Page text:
Engaging with Dolls and with Play in Rural Southwest Angola





artefact-based research, ethnography, play, domestic economy, material culture, rural, Angola, agro-pastoralism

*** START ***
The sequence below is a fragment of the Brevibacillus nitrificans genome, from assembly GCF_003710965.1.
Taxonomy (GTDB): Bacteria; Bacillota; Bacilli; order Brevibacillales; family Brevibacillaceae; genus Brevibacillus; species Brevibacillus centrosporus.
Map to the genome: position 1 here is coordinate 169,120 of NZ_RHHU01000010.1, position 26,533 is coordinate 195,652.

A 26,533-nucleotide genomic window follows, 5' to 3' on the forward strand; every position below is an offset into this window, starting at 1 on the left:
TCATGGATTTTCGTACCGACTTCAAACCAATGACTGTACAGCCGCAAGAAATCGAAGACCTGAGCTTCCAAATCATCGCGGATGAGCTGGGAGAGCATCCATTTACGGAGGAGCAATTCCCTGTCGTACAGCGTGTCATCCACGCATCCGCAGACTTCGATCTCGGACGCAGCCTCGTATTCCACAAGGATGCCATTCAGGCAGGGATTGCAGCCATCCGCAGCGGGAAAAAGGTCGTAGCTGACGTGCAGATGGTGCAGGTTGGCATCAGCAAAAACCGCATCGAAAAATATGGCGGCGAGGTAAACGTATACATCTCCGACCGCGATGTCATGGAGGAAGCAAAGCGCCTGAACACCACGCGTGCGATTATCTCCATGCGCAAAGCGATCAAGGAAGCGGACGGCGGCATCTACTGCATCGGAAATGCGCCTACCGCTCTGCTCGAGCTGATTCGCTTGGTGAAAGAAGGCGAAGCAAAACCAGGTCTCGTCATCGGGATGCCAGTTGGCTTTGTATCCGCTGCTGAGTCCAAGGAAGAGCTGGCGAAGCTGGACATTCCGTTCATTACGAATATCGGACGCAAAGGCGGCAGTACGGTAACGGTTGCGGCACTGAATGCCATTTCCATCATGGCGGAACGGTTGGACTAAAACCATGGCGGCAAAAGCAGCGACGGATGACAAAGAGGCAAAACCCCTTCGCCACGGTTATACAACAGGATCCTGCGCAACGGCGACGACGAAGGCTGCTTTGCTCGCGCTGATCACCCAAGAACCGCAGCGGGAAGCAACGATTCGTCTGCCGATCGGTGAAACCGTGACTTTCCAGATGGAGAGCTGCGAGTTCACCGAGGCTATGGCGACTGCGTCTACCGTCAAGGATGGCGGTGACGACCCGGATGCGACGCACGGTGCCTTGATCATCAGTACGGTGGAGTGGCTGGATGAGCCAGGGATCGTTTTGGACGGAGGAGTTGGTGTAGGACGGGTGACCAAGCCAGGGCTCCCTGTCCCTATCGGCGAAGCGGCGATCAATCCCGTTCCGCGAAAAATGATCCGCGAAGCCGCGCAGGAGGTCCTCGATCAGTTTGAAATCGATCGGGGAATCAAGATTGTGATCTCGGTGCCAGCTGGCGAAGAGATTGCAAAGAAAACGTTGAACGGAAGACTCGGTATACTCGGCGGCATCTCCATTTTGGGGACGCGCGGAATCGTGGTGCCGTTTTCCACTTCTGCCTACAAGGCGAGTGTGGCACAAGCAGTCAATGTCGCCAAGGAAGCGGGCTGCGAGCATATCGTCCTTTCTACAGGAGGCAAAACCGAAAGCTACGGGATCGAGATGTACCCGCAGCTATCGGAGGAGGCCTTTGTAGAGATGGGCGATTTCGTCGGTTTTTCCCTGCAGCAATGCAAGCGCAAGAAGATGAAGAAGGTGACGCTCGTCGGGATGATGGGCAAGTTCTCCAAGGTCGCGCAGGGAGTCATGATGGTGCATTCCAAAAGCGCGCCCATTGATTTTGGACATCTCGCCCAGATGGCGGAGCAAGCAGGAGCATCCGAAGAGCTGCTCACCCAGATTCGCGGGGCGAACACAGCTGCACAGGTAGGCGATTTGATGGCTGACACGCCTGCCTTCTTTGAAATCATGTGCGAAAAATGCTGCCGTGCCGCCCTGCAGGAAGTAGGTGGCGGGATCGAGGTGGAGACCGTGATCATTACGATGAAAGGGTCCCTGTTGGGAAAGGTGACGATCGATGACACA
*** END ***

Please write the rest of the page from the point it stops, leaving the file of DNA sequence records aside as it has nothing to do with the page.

An intricate relationship between ritual and play has dominated the topic of African dolls in museums on account of historical field ethnographies based on a ritual-focused agenda. My doll-focused research agenda, grounded on eight months of fieldwork in an agro-pastoralist highland village in Namibe, proposes an alternative engagement to that of earlier scholars working in Southwest Angola. Engaging with dolls handmade by children in the said fieldwork setting, I combine information about dolls housed in museum collections with the social and material life of these artefacts in the region of their making. Privileging play, I discuss children’s engagements with dolls made from corncobs, thus offering a critical review of ethnographic approaches that constrain these dolls under differing concerns with ritual. Attending to young children’s participation in the dynamics of a subsistence domestic economy, I reconnect the material and social dimensions of doll use through children’s voices and practices, and argue that we may link children’s engagements with available materials and devices to the imaginative worlds they develop while growing up in a context organised around subsistence livelihood concerns.